The ’36 Coupe sheet metal fab work is nearing completion.
Time to tackle the dreaded . . . hole in the roof.
We had to cut the hole in the roof even larger to clean-up the edges and make it straight. We took some new 20 gauge steel and put it on the template, added an extra half-inch for the step around edges, and now it has a flush fit.
The roof panel needed support so we bent up some half-inch Chrome Molly tubing. We shaped the tubing into place, welded tabs onto the body so that the tubing had a landing pad for the roof frame to be attached.
This 1936 Plymouth Coupe originally came with just a round cluster in the center of the dash. Luckily the car came with extra parts – one which was a deluxe factory dash – so we opted for that.
We built the gauge clusters panels to fit and match the original style. The original gauges where square – but these look great and work within the budget. A clock, cigarette lighter, two ashtrays (one for driver and one for passenger) – this is going to be a neat car. We still have more work to do and it will look cool once we are finished.
At 79 years old this 5-window coupe needed some “reconstructive surgery” when we first brought it to the shop. Like any good plastic surgeon we followed the natural flow of the curves — to avoid that un-natural forced look.
This big booty is from our next project a 1936 Plymouth 5-window Coupe.
First we repaired the rear roll pan and widened the rear fenders 2″. We filled tailight holes, and widen the running boards 2″ at rear only – to match fenders.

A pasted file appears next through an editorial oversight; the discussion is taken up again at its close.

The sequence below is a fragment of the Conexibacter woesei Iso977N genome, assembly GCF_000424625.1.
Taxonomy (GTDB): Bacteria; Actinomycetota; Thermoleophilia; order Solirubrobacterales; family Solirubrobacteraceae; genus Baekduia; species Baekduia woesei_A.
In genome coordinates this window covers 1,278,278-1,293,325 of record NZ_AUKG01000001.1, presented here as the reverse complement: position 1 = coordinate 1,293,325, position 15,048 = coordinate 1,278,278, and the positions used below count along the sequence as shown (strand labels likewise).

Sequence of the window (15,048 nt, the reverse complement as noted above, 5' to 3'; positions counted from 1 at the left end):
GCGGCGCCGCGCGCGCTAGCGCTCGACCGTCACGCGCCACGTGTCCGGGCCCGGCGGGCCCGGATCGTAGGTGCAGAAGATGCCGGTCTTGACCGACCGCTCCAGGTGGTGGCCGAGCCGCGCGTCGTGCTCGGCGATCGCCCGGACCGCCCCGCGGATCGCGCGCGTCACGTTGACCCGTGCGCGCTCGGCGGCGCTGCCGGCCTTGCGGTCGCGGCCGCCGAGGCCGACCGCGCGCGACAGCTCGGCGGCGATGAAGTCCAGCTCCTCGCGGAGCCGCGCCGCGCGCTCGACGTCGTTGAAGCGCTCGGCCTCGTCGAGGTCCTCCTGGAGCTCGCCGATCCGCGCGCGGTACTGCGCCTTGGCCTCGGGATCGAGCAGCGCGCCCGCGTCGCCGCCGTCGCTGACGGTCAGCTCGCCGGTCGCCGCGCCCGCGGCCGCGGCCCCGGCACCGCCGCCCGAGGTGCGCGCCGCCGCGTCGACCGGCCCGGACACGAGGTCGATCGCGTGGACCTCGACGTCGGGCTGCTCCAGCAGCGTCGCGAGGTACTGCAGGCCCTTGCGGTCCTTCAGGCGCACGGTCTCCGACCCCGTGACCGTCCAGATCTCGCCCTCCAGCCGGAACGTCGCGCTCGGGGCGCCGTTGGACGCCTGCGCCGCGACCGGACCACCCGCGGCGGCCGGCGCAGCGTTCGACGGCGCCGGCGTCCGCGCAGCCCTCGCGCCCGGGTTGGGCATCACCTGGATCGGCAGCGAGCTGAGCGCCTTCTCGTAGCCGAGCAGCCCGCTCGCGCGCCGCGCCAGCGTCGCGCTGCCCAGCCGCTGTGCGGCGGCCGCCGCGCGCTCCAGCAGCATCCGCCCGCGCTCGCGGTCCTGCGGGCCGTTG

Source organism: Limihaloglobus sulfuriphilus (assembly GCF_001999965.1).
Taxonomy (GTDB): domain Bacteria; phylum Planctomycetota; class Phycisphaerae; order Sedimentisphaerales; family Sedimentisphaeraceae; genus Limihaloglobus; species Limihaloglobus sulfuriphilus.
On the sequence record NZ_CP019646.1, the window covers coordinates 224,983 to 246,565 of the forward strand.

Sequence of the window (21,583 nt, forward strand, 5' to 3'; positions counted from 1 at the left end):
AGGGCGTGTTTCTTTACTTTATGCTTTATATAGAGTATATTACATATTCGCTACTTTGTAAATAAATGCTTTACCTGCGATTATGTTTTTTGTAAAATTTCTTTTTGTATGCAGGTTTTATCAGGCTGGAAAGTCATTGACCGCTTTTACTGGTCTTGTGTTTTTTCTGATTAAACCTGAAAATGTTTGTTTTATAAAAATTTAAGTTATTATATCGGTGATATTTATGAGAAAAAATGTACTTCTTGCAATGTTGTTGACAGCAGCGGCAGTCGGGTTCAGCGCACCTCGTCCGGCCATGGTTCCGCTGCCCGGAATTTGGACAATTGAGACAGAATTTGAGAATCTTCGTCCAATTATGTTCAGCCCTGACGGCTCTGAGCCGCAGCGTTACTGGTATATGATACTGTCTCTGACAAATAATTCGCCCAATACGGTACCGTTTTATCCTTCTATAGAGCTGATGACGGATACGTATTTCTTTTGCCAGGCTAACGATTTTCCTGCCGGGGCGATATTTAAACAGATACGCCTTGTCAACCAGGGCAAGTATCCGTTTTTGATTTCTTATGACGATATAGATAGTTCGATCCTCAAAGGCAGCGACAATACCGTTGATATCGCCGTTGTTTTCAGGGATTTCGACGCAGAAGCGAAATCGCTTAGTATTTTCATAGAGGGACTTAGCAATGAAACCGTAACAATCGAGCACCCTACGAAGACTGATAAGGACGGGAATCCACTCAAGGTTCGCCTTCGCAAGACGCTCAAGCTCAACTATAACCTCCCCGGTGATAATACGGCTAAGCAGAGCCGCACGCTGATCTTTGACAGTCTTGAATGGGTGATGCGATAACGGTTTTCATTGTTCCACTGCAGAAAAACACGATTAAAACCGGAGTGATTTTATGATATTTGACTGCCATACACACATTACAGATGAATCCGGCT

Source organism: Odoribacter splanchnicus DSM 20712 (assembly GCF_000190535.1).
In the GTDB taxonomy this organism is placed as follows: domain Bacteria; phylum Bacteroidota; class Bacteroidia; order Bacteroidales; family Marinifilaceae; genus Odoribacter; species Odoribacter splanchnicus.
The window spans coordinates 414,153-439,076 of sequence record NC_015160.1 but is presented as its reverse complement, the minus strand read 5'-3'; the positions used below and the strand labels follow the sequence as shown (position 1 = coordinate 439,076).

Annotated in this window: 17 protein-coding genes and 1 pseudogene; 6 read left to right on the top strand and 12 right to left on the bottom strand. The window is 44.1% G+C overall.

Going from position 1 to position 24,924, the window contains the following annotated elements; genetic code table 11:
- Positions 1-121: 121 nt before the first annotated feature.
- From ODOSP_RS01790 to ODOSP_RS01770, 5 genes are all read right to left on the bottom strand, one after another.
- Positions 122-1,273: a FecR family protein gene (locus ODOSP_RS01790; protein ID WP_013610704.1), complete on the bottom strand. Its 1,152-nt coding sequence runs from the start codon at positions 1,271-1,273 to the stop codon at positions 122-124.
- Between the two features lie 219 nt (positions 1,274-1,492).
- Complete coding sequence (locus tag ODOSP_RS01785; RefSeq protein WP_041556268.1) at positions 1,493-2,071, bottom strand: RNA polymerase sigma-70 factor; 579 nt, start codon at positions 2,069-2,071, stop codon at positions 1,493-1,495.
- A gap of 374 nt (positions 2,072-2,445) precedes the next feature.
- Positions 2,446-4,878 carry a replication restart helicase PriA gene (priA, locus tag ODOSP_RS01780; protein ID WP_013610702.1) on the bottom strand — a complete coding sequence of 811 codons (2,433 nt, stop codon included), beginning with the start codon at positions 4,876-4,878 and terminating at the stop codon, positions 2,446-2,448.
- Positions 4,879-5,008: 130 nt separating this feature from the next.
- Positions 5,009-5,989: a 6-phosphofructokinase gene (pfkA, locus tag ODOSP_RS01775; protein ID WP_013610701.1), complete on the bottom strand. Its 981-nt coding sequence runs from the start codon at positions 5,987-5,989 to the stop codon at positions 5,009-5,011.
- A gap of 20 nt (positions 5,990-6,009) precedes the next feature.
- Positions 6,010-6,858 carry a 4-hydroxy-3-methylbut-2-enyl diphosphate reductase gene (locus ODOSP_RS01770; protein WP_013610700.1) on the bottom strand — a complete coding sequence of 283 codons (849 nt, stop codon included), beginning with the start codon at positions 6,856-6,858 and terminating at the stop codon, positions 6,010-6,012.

Keeping it Real
Below is the driver side lower door skins, lower rear front quarter panel as well as the rocker were replaced — to keep it all steel.
The inside driver side sheet metal panels had to be stepped.
The inner door frame (the door skin pinches over) was swiss cheese so it had to be rebuilt. It’s shape is a double compound curve, achieved by stretching and bending.
The ’36 Plymouth has some great natural curves – like these huge wheel wells.
A custom narrowed Ford 9″ rear with disk brake on coilovers, with 355 gear and Posi and Moser 31-spline axles. . . adds durability.
Below shows the front disk brakes, tubular control arms and coilover front suspension.
The passenger side received the same treatment as driver side
The passenger side inside inner-door frame also had to be rebuilt. The inner rocker boxes were OK on both sides.
The forward exposed door hinge on the this 1936 Plymouth is not a good design, and nobody sells a door hinge kit for this car. But the car still needs two doors that operate correctly. This photo shows the completed upper door hinge we made — that should last forever.
Plenty of machining time was needed to build these inside upper door hinges. We also had to cut out the nut plate inside the door post because plates were stripped out.
Driver side bolted up, the hinge pivot points TIG welded, and now the driver door is swinging free and latches up tight.
DONE. . . driver and passenger hinges built and doors mounted.
Just another day . . . doing the impossible. . . for the unknowing.
Now on to the next project on the list, for our 1936 Plymouth 5-Window Coupe.
Anyone restoring a 1936 Plymouth Coupe can buy a fiberglass fender online. For this coupe that would not be the case. We are lucky enough to have a decent looking metal fender to start with. We are keeping the steel fenders and widening them.
This car will run a 275/60-15 tire that will be perfect for this street hot rod. This tire has a wide profile that will give this ’36 coupe that race ready look — yet it is a DOT tire.
This car is nearly 80 years old and has been stored for many years inside a storage unit, on a concrete floor. Many classics are not that fortunate. This will help keep the project moving along and within budget.
Monday we hauled this 36 coupe back from Florida. If you have ever driven I-95, usually – it’s not the “thumbs-up” gesture you see on the roadway. But this trip was a hoot. Seeing all those fellow drivers who appreciate this type of classic was great. Needless to say, we look forward to starting this all-steel 5-window 1936 Plymouth Coupe project.